The article goes on to discuss the use of Ideal 65™ connectors as a repair method, stating that it is the only listed copper to aluminum twist-on wire connector, and implicitly endorsing it because the manufacturer states there “has never been a lawsuit” regarding the product. The role of testing laboratories is misstated in this portion of the article. Underwriters Laboratory is NOT charged with doing forensic investigation of technologies that are no longer manufactured. They do list splicing devices for compatibility with currently available products. Three methods for the connection of aluminum to copper are listed by UL. These are split-bolt devices, Ideal 65 connectors, and the Amp Industries COPALUM connector. A CPSC review of Ideal’s own test data for the Ideal 65 “Twister” was followed by the CPSC re-stating its position that this device was not included among its recommended repair methods. The article gives inadequate mention of the COPALUM connector, despite the fact that it is the only method endorsed by the CPSC for old-technology aluminum other than complete rewiring.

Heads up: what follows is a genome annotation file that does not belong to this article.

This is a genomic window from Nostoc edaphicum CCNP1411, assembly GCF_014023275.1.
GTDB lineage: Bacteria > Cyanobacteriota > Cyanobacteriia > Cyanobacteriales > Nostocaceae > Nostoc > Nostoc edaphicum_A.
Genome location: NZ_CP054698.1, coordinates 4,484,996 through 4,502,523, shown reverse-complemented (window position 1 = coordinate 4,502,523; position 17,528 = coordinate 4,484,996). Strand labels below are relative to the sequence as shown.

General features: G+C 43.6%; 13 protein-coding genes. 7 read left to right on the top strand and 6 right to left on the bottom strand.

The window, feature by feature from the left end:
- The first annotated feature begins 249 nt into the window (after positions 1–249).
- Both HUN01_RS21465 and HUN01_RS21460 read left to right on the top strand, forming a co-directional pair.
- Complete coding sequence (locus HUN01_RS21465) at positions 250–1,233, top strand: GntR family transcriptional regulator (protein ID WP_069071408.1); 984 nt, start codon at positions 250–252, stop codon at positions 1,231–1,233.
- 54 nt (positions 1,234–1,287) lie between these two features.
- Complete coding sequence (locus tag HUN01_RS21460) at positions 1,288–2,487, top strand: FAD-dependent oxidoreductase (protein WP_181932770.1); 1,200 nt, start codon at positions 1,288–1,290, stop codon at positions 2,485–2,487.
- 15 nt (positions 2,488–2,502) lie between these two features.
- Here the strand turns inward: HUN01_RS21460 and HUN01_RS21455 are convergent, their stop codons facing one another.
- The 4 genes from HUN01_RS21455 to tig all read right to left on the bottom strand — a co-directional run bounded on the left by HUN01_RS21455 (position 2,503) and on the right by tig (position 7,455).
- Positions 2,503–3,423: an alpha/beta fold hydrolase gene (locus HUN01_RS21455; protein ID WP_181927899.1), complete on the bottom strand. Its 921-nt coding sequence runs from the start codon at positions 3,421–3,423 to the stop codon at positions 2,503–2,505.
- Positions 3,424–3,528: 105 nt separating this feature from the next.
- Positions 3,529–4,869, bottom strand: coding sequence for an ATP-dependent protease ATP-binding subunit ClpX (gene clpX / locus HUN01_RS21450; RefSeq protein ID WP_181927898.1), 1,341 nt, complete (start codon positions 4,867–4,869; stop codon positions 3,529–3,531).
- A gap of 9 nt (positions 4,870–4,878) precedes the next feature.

The article further misstates the role of home inspectors by stating that they “report on generally accepted practices including manufacturer’s installation requirements and UL listing.” Such items are well beyond the scope and means of home inspections.
In summary, the article contains misinformation. Persons attempting repairs under the prescribed methods in the article could actually do more harm than good. We urge ASHI members to view its content with utmost caution and to seek other more expert advice regarding this topic. Old technology aluminum wire is a serious issue. Though newer aluminum alloys perform better at terminals, they also show high failure rates when used with twist-on connectors. The ASHI Standards of Practice require inspectors to identify the presence of solid conductor aluminum wiring in homes and to inform the client of the safety hazards involved. We feel that home inspectors encountering solid-conductor aluminum wiring should refer this issue to specialists. The scope of a home inspection does not include intrusive investigation or detailed repair specifications. Inspectors who go beyond informing the client of the risks and recommending that they address it with a specialist will unnecessarily increase their liability.
A large library of information on this subject is available at www.inspect-ny.com/aluminum and from the CPSC.
Respectfully submitted by
Daniel Friedman, ASHI Member
American Home Service Co.
Douglas Hansen, ASHI Retired Member
Palo Alto, Calif.